“The subject of an essay does not need to prove itself worthy of the writer or reader’s care, but rather that the force of the care in the writing should be able to render any subject worthy.” (Lucas Mann)
Hmm. Let’s find out if that’s true…
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The other day during my morning run I glanced down to see what appeared to be a sparkling, ornate brooch on the sidewalk a few steps ahead of me. It glistened in the new sunlight, prism-like, the jeweled facets shimmering in greens and golds and blues and reds.
Two paces away from it I watched the thing erupt. The gems broke apart and flew into the air.
A pile of dog poop remained.
At first glance a hoard of flies munching feces looked pretty darned pretty.
Wow, I thought. A meditation about this could go in so many different directions. I spent the rest of my run mulling over a few of them.
According to local ordinance, the pooper-scooper law requires dog owners to remove and dispose of feces that their dogs have deposited on public areas or another person’s property.
Irritated by the absence of common courtesy demonstrated by the scofflaw owner of the dog who dropped his pile on the sidewalk, I thanked the bright and colorful flies for drawing my attention to it, so it didn’t end up squished into the treads of my running shoes.
Beauty from Ashes (or from A**es)
How wonderful, I thought, that God has constructed the world in such a way that the ugly stinkiness of poop can be camouflaged by the splendor of crystalline wings reflecting a spectral rainbow to the viewer. How amazing that an item so reviled and despised by certain creatures might be so cherished by and nourishing to other creatures, and in its consumption be metamorphosed into a thing of loveliness, like the Beast who is transformed under the loving gaze of the Beauty.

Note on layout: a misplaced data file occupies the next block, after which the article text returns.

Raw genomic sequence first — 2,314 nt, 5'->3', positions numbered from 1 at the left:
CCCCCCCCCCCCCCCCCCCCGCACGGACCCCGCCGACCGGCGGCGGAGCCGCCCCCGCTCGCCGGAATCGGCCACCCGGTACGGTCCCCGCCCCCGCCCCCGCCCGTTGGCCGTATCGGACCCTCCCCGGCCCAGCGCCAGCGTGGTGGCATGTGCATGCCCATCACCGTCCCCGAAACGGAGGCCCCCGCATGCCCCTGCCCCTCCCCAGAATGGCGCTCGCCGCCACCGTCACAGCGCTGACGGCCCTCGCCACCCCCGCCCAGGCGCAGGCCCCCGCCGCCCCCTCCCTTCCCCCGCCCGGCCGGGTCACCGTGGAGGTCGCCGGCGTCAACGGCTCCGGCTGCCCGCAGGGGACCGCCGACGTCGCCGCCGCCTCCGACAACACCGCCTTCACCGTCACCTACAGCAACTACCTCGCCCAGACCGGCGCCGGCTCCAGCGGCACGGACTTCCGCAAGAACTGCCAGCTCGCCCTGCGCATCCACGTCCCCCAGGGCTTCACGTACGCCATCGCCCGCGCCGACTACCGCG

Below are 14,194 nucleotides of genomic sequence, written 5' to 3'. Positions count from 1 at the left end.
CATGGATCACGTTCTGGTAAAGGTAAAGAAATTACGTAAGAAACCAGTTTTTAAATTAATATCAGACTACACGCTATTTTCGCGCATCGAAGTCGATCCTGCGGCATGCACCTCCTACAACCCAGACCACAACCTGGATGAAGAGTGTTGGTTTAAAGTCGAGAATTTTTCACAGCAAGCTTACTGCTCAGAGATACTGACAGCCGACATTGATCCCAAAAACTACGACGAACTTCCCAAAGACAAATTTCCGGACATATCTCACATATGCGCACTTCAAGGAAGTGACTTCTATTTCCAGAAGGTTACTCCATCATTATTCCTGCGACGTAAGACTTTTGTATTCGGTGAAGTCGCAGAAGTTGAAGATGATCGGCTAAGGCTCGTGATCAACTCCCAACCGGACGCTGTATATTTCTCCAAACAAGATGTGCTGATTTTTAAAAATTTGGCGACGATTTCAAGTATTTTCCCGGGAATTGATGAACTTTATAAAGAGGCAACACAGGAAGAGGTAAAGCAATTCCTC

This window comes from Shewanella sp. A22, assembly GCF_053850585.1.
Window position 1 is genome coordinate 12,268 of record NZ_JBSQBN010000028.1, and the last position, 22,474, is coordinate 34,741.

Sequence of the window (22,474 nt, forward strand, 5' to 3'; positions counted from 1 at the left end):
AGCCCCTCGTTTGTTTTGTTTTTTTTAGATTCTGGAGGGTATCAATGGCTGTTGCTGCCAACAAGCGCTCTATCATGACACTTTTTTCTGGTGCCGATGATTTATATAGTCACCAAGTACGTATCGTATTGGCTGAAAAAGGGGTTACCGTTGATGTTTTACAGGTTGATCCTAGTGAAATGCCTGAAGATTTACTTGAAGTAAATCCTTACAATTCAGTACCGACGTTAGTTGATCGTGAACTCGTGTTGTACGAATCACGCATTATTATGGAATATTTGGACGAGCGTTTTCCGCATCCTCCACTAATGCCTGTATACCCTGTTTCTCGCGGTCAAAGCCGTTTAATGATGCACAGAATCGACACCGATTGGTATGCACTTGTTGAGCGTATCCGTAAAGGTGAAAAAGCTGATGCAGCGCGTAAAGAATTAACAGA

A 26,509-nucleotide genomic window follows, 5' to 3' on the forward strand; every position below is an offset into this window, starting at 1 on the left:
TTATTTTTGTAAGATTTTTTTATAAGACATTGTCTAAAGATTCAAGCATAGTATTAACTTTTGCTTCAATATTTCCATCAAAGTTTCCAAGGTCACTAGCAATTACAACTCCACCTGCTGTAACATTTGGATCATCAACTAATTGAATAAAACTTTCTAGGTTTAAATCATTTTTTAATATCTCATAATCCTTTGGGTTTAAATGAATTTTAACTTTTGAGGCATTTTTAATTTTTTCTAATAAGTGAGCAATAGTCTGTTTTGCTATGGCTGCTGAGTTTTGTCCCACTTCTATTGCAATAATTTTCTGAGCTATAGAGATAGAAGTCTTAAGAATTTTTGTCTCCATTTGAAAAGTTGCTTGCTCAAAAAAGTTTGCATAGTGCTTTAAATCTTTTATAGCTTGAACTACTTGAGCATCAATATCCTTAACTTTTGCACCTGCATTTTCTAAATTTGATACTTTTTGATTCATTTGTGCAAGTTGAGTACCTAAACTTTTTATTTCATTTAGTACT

On the other hand, fecal matter is fecal matter, no matter how you dress it up. It is the refuse of a gastrointestinal tract which could find no further use for the remaining vestiges of the Dog Chow.
Like Tricky Dick Nixon insisting to America in 1972 that the war in Vietnam was proceeding smashingly, or Bernie Madoff-With-My-Money promising a guaranteed and legal financial windfall, or Donald Trump (Hey! His name has the word “Rump” in it. Go figure.) professing familiarity with heroism or honor or integrity, what a thing is is what a thing is.
One can take a turd, dip it in chocolate, and line it up inside a candy box with eleven other chocolate-dipped turds, then wrap the box in a bow and give it as a gift. But it is not actually a gift. Because it is a box of turds.
But even turds have a purpose in the cycle of life. Fecal matter decomposes into the ground, albeit slowly (i.e., this does not serve as justification for failing to pick up after your dog, Slacker Dog Owner), replenishing the earth with composted materials. These chemical compounds nourish the flora which in turn nourish the fauna and regenerate themselves back through the environmental system.
But this specimen landed on concrete. Hot, impermeable, impassive concrete. Like seed sown on rocky ground, it will not and cannot participate in the cycle of life.
It’s just gross. And fruitless. And offensive.
An Obstacle to Overcome
And it stood in my path, a potential landmine of ruination to the successful completion of my morning exercise. Had I stepped in it, my footwear would have reeked of its relentless odor until I took the shoe off and cleaned it vigorously. I would have had to curtail my run, as the poop occupied a place in space and time very near the beginning of my route.
However, I did not splat my sole into the steaming pile of brown sliminess. Instead, I veered to the left of it, avoiding a distasteful interaction. This generated an attitude of gratitude in me: for the keenness of my eyes, which saw the offending obstacle; for a healthy body, which could circumnavigate the obstacle; and for a functioning mind, which could plot a path around the obstacle, then spend far too long pondering the obstacle’s deeper meaning.
If it actually has any.
What is the end of the matter, then? In the immortal words of Sage Taro Gomi, “Everyone Poops.” There is poop that is yours and poop that drops into your path from the careless loins of others. It may be disgusting or divine, wicked or winsome, hateful or possibly even holy. But regardless of its existential significance, it is there.
Yes, friends, there will be poop.